San Diego Business Journal

— $112,000 a year. That is the average salary for a software engineer in San Diego, according to a newly issued study from Hired Inc.

The sum is well short of what software engineers in the San Francisco Bay Area make ($134,000 per year) and slightly behind Los Angeles ($117,000 per year). San Diego’s average salary is ahead of Austin, Texas ($110,000) and surprisingly, way ahead of international locales. A software engineer in London earns an average of $73,000 per year, while Paris pays a mere $55,000.

Hired, based in San Francisco, matches tech workers with tech employers. “Our analysis shows it’s a great time for tech workers to consider a role outside Silicon Valley,” study authors said.

In many markets, job candidates from out of town fetch a higher salary than local residents, and that’s the case in San Diego. On average, San Diego excutives pay a 7 percent premium for folks willing to pack their belongings in a U-Haul. The average offer for San Diego candidates was $103,000 while the average offer for relocating candidates was $110,000.

The survey — called the 2017 State of Global Tech Salaries — has one neat, geeky feature: It adjusts salaries to the cost of living in the Bay Area. Looking through that lens, San Diegans are big winners. Yes, they only bring home $112,000 — but that $112,000 goes a lot further. It would take a $179,000 salary to build the same kind of life in the Bay Area. Even then, you would still have a miserable Bay Area commute.

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How far does a dollar go? Map shows the average salary of a software engineer, expressed in two ways. Black numbers show the actual salary. Blue numbers show the salary adjusted for the cost of living in San Francisco.

Smedley Joins the Big Guns at Amazon

John Smedley, long a fixture in San Diego’s videogame scene, has joined Amazon.com Inc., which has put him to work setting up a San Diego location for Amazon Games Studios in Rancho Bernardo.

And you thought Amazon (Nasdaq: AMZN) was just trying to perfect fresh-food delivery by drone.

Smedley will work on an all-new project for Amazon. The company has game studios in Irvine and Seattle, and gaming employees in Austin, San Francisco and London. The company is hiring for its game projects.

Smedley “helped create the blueprint for fusing massive game worlds with vibrant player communities, a vision that we share at Amazon Game Studios,” the company said in a blog post.

Smedley is credited as one of the architects for the massively multiplayer online role-playing game, where players meet up and compete in fantasy worlds. In 2002, the people at Sony Online Entertainment showed me the 44 computer servers where people from all over the world played “EverQuest” at all hours of the night. Later came other multiplayer titles such as the zombie apocalypse game “H1Z1” — which has since split into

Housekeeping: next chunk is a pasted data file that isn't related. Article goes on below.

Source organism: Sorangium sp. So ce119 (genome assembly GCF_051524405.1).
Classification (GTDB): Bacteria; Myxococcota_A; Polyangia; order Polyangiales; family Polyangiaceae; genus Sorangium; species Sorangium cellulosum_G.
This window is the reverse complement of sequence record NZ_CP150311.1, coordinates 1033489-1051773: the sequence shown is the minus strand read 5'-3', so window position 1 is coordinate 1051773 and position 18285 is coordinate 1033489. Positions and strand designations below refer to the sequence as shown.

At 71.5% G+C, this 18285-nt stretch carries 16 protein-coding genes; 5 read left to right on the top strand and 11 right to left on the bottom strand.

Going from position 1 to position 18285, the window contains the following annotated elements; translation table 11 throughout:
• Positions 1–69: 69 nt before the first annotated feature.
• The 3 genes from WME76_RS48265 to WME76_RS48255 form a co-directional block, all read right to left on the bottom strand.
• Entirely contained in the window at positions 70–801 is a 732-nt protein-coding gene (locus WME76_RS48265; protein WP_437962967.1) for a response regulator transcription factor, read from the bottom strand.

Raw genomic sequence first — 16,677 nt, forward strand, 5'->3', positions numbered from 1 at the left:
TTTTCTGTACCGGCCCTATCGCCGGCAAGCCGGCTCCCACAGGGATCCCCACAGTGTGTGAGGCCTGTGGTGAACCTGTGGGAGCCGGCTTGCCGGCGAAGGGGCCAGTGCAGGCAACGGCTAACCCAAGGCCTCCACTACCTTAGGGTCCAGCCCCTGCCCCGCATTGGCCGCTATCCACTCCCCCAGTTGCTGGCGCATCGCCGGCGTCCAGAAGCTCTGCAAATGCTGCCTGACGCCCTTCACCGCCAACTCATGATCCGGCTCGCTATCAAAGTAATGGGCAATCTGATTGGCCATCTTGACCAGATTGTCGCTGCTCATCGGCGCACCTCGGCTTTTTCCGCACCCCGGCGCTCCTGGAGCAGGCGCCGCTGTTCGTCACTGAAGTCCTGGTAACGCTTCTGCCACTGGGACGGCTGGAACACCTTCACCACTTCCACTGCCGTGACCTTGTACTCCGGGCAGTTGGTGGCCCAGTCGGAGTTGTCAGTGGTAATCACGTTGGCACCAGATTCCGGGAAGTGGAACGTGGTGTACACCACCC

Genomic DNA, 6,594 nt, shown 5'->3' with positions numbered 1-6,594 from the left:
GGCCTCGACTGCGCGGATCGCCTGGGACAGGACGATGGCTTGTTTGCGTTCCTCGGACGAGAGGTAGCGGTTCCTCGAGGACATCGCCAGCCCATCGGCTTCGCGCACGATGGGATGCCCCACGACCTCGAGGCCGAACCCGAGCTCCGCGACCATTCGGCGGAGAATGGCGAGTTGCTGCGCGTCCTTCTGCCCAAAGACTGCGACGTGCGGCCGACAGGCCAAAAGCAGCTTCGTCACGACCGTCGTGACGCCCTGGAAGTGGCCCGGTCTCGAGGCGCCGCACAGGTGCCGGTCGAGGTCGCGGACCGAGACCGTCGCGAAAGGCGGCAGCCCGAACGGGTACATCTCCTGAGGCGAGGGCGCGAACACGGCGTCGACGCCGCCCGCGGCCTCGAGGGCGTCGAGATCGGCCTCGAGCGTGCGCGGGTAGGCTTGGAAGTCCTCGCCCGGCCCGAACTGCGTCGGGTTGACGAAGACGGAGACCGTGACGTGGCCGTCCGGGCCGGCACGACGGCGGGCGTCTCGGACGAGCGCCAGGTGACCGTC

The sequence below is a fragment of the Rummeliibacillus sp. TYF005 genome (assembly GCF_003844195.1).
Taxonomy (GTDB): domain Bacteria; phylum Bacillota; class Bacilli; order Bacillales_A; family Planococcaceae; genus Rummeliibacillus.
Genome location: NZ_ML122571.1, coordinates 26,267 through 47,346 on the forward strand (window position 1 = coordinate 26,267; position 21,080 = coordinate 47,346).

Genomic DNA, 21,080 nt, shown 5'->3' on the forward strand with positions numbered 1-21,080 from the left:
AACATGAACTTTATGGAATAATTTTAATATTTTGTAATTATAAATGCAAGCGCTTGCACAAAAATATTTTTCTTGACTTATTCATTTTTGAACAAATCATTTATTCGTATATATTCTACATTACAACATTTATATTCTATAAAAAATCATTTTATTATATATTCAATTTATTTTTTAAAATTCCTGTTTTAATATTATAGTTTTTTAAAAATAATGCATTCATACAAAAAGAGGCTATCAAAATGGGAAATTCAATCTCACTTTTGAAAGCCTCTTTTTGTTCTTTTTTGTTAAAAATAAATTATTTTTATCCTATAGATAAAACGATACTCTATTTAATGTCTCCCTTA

two games.

Smedley was with Sony for 13 years and “loved every second of it,” he said in his LinkedIn page.

Columbus Nova, part of Renova Group, bought Sony Online Entertainment in 2015 for undisclosed terms and renamed it Daybreak Game Co. Smedley left in the middle of 2015.

His most recent venture was an independent game studio,

Pixelmage Games LLC. The business tried to crowdsource funds for an ambitious multiplayer role-playing game called “Hero’s Song.” Late last year, Pixelmage said it was closing shop, blaming slow sales.

The big question is whether Amazon will somehow pick up where Pixelmage left off. Smedley was not available for an interview and Amazon declined comment on its San Diego strategy, referring me to a statement on its website. Amazon is working on a multiplayer game called “Breakaway.” It also operates the Twitch website, where gamers go to watch other gamers play.

Envy Gets Visual With Search App

Carlsbad-based Envy bills itself as the first ever visual search and review app. The business will take part in the SXSW Accelerator competition during the SXSW festivals March 11-12 in Austin. The application itself was scheduled to launch on March 1 in San Diego and Austin.

Envy lets consumers locate and select products (and services) by swiping through images. Taking a page from the Tinder playbook, consumers swipe right if they like a product or left if they don’t. Users also have the option to view a website, map, phone or booking information directly; read and post reviews; and establish a following as an influencer.

The business is a project of Jennifer Cosco (Envy’s CEO) and Christopher Nebel. So far, Envy is running with the help of friends and family; the business’ core team hopes that the SXSW festivals bring it closer to series A funding.

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MaxLinear says one of its latest chips can help with fifth-generation wireless communications, or 5G. Photo courtesy of MaxLinear Inc.

MaxLinear Shows Off New Chips

Just in time for Barcelona’s Mobile World Congress show, Carlsbad-based MaxLinear Inc. announced that it has introduced a new family of chips. The MxL1100 family consists of fully integrated broadband microwave transceivers for the upcoming fifth generation of wireless communications (aka 5G); wireless backhaul and front-haul; and satellite broadband applications. A simplistic definition of backhaul is communications between the cell tower and the core network. The new MaxLinear chips are complementary metal oxide semiconductors, or CMOS.

Separately, Irvine-based Vubiq Networks Inc. said it plans to use MaxLinear’s MxL85100 baseband system-on-a-chip for its HaulPass V10g radio link product.

MaxLinear shares trade on the New York Stock Exchange as MXL.